All the premature baby facts you need to know

Giving birth to a premature baby is a life-changing experience at so many levels. Between the constant worrying in the early stages to having to learn how to care for a preterm baby, parents go through a lot as they learn to navigate the waters of preterm birth. Our goal is to help make that navigation a little bit easier by providing parents with as much information as we possibly can.

In light of that, we have assembled a list of the most important premature baby facts you need to know heading into a preterm scenario. Obviously, we cannot cover every possible contingency due to the fact that each case is different. Don’t be afraid to ask your midwife and medical team as many questions as you need to in order to understand what’s happening with you and your baby.

Preterm Basic Information

What is a premature birth?

Medical science defines a premature birth as any birth that takes place prior to the 37th week of pregnancy. Bear in mind that due dates are just estimates that are not necessarily scientifically accurate. That’s why the three-week window exists between the 37th and 40th weeks of normal gestation.

What causes premature births?

There continues to be much debate over the causes of premature birth. Unfortunately, medical science has not been able to say definitively. There are some things we believe might contribute to preterm birth including infection, trauma, underlying medical conditions, and even genetics.

Factors associated with premature birth:

Despite the fact that medical science has not determined exactly what causes premature birth, there are some known factors that increase the chances of premature birth significantly. For example, 25% of all premature births are due to either mother or baby suffering from a life-threatening medical condition. Other known factors include premature breaking of the waters, placental abruption, and pre-eclampsia.

Multiple babies and premature births:

The chances of giving birth prematurely go up for mothers caring multiple babies in the womb. Statistics indicate that the average twin pregnancy lasts 36 weeks while triplets tend to be born at 32 weeks. The more babies a mother is carrying, the more likely she is to experience preterm birth.

Preterm labour challenges:

Giving birth to a premature baby is challenging for both mother and child. There are some challenges associated with preterm labour that could represent medical emergencies in some cases. If a healthcare team determines the risks are too high to undergo normal birth, a caesarean procedure may be ordered.

Classifications of Preterm Birth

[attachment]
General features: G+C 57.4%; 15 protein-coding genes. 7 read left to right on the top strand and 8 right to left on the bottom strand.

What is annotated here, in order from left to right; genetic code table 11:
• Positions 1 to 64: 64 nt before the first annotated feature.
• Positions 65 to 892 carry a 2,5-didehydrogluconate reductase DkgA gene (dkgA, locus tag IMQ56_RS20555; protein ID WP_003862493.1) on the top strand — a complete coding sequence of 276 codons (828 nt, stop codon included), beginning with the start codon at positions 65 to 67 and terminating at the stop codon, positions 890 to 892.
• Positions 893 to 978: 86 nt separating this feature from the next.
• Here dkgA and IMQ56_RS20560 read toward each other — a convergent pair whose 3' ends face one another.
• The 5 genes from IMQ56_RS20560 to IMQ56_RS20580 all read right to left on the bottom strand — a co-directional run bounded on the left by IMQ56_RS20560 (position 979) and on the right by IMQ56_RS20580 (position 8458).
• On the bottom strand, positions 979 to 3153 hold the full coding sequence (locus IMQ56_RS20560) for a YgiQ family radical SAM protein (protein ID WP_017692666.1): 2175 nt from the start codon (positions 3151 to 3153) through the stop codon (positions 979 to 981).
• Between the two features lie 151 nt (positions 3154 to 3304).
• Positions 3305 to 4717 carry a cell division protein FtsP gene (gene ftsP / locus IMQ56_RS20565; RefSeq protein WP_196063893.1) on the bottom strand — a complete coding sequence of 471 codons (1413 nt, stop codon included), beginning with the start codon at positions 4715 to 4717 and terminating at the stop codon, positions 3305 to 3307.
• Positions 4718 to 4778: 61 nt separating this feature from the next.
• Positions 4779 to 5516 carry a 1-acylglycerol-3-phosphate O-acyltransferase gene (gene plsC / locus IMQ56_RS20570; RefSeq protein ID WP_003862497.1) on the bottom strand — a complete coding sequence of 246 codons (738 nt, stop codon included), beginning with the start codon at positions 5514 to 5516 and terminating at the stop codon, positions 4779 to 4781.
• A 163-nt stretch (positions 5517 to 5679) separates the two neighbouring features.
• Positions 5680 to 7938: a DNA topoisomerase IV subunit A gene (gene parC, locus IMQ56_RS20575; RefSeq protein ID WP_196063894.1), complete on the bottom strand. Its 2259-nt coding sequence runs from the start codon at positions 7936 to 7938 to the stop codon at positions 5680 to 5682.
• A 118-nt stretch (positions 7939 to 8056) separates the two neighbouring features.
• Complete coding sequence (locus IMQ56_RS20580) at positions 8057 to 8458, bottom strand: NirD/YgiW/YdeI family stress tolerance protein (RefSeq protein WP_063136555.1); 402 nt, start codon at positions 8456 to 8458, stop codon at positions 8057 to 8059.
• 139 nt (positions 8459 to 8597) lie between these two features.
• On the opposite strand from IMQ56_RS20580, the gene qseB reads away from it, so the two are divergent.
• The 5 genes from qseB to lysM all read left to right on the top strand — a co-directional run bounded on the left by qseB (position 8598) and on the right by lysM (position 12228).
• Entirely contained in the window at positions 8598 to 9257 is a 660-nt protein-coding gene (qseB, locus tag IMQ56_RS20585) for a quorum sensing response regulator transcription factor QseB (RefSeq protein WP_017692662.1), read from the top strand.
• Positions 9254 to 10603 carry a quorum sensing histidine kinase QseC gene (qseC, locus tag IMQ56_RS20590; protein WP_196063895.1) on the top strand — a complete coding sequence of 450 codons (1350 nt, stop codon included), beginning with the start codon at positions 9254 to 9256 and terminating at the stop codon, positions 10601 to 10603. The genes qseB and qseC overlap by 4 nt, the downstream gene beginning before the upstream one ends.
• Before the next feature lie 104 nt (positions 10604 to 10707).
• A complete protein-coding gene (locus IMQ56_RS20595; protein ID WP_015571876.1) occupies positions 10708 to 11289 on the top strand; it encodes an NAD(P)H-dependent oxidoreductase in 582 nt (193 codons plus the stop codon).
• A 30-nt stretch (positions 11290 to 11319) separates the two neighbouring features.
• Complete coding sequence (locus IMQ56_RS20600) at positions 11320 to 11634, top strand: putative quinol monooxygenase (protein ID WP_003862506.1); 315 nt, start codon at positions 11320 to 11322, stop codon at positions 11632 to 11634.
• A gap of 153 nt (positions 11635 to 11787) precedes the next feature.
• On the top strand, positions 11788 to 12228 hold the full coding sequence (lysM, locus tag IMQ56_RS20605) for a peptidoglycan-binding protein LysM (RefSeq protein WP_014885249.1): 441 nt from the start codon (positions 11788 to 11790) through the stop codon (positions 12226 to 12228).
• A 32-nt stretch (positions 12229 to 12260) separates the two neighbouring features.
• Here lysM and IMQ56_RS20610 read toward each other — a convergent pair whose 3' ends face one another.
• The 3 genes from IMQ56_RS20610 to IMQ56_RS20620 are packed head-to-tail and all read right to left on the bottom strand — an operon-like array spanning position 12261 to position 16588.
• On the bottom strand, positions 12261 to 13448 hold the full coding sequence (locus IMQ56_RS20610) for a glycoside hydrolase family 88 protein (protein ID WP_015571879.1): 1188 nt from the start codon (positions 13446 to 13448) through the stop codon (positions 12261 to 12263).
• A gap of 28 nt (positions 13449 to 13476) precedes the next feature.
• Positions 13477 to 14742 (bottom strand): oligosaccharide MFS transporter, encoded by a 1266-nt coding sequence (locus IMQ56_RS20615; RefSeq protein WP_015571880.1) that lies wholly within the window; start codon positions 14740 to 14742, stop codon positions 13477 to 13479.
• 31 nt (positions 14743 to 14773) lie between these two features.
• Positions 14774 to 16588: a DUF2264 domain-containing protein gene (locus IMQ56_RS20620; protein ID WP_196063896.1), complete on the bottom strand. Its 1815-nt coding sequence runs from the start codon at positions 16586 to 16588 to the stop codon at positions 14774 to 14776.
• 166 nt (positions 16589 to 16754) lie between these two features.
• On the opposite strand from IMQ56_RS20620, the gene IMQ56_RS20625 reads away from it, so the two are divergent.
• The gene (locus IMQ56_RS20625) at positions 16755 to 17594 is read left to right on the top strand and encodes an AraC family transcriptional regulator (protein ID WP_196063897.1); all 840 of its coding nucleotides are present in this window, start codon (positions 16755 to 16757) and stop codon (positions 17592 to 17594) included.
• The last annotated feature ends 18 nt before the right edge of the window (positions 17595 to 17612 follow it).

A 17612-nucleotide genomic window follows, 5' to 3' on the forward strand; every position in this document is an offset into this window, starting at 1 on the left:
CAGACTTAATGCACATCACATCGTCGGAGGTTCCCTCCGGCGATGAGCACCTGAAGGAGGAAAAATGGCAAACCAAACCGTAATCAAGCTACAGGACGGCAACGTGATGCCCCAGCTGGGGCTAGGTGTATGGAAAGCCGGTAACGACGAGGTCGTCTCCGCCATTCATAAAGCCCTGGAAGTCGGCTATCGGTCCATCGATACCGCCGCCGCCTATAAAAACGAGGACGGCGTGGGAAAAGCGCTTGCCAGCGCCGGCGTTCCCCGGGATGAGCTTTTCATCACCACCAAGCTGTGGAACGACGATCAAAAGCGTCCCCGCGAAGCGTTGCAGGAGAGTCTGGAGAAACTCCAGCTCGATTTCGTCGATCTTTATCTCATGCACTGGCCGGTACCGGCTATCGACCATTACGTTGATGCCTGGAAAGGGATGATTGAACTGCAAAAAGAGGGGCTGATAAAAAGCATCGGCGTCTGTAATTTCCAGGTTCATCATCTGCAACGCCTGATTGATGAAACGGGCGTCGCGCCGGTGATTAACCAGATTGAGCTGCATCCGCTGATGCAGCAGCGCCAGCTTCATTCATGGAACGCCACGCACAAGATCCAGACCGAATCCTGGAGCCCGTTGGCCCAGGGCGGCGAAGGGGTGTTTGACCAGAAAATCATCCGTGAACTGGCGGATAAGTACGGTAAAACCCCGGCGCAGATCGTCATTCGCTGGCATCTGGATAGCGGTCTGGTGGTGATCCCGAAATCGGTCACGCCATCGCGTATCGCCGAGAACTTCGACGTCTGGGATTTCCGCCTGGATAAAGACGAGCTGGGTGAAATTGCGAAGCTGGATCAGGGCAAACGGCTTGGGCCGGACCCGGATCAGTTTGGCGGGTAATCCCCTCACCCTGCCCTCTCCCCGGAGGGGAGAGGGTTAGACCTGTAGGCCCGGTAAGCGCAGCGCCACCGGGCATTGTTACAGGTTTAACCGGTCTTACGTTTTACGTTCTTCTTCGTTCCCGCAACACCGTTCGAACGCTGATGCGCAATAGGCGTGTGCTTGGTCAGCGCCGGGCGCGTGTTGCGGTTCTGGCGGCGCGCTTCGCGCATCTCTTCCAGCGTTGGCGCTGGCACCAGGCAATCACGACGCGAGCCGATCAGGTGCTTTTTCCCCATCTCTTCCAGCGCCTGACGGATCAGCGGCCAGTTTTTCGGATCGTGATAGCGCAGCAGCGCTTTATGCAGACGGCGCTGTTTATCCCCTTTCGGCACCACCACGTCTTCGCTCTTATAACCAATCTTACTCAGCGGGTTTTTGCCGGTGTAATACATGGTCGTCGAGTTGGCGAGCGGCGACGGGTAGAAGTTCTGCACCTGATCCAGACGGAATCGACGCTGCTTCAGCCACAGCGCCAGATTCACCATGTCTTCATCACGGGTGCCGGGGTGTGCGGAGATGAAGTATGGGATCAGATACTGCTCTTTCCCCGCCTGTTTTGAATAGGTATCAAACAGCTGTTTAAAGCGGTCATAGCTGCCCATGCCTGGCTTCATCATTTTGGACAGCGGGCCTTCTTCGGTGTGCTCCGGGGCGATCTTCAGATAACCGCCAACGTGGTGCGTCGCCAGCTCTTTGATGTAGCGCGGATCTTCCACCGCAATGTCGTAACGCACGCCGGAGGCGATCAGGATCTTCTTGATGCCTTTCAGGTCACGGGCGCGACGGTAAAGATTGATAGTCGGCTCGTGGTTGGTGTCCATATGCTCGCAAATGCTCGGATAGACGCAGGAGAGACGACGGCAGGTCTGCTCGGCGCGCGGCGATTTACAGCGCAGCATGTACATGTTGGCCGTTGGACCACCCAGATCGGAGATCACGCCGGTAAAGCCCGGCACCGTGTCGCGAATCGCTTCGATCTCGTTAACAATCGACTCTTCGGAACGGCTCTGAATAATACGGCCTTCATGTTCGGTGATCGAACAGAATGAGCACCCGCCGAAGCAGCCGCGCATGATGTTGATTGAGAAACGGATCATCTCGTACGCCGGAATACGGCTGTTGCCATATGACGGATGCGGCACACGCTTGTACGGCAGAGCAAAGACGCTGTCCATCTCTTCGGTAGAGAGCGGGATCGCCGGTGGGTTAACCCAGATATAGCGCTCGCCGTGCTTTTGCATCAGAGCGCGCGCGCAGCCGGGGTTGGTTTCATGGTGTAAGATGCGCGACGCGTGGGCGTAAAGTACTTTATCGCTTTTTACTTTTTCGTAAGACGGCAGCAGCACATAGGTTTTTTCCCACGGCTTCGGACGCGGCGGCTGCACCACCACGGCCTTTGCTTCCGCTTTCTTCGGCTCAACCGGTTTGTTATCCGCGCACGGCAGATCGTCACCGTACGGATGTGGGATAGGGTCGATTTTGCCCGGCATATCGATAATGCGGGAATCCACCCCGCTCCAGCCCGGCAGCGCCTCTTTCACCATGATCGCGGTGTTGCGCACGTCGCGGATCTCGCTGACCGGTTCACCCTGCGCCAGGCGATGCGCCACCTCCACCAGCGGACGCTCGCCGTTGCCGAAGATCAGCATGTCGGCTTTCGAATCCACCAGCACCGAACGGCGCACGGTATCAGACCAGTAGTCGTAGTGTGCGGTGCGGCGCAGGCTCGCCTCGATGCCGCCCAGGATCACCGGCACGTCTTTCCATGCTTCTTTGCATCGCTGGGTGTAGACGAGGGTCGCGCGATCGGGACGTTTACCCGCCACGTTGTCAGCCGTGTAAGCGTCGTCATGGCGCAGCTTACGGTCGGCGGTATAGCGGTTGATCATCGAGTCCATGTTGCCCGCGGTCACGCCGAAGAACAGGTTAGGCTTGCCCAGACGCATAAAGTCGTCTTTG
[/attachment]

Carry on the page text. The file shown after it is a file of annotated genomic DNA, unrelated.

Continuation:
What are the classifications of preterm birth?

A moderate to late preterm birth is one that occurs between 32 and 37 weeks. Very preterm births occur between weeks 28 and 32 while extremely preterm births occur before week 28.

Premature birth at 30 weeks:

Babies born at 30 weeks or later enjoy survival rates of about 80%. Babies closer to the 30-week mark are likely to experience some complications during the first few days and weeks of birth.

Premature birth at 32 weeks:

Birth at 32 weeks is also likely to be subject to at least some complications. However, the extra two weeks affords the baby an opportunity to gain more weight.

Premature birth at 34 weeks:

As a baby reaches the 34-week mark, he or she has gained significant weight and very good lung development. Some short-term complications are still possible.

Premature Baby Survival Rates:

Survival rates among premature babies continue to grow in the UK. For example, survival rates among very premature babies rose from 53% in 2006 to 80% in 2011. Generally accepted survival rates are as follows:

  • 23 weeks or less – nearly zero
  • 23 to 24 weeks – 15%
  • 24 to 25 weeks – 55%
  • 25 to 28 weeks – 80%
  • 28+ weeks – 90% or better.

After the Birth

Problems associated with premature birth:

Babies born later in the premature spectrum are less likely to develop long-term problems as a result. Most will simply catch up as they grew. However, there is always a risk of complications the earlier baby is born. Developmental disabilities, stunted growth, and other chronic problems are always a possibility.

Growth and development for premature babies:

Early-stage growth and development for premature babies are different for each case. Some babies grow very rapidly while others progress more slowly. Healthcare teams put a greater emphasis on weight gain and the ability to thrive as a means of measuring development. Babies born after week 24 usually catch up over time.

Feeding premature babies:

Healthcare teams prefer premature babies feed on mother’s milk as much as possible, as this contains the nutrients and growth factors babies need for proper development. Mother’s milk may be provided via breastfeeding or expression. Where mother’s milk is not available, donor milk or infant formula is used instead.

Clothing for premature babies:

Healthcare teams prefer to use hospital-provided clothing for premature babies whenever possible. This is because their own clothing provides easier access for medical treatments. Upon leaving the hospital, parents can purchase clothing online or contact a charity to inquire about donations.

Premature birth is obviously not the ideal situation for parents or their children. However, it is no longer as dangerous and risky as it used to be. We’ve come a long way in understanding what it takes to keep premature babies alive, growing, and developing well enough to allow them to go on to live productive lives.

We encourage you to learn as much as you can about premature births and postnatal care if you are planning to become pregnant in the future. The more you know, the better prepared you will be should you find yourself in a preterm situation.

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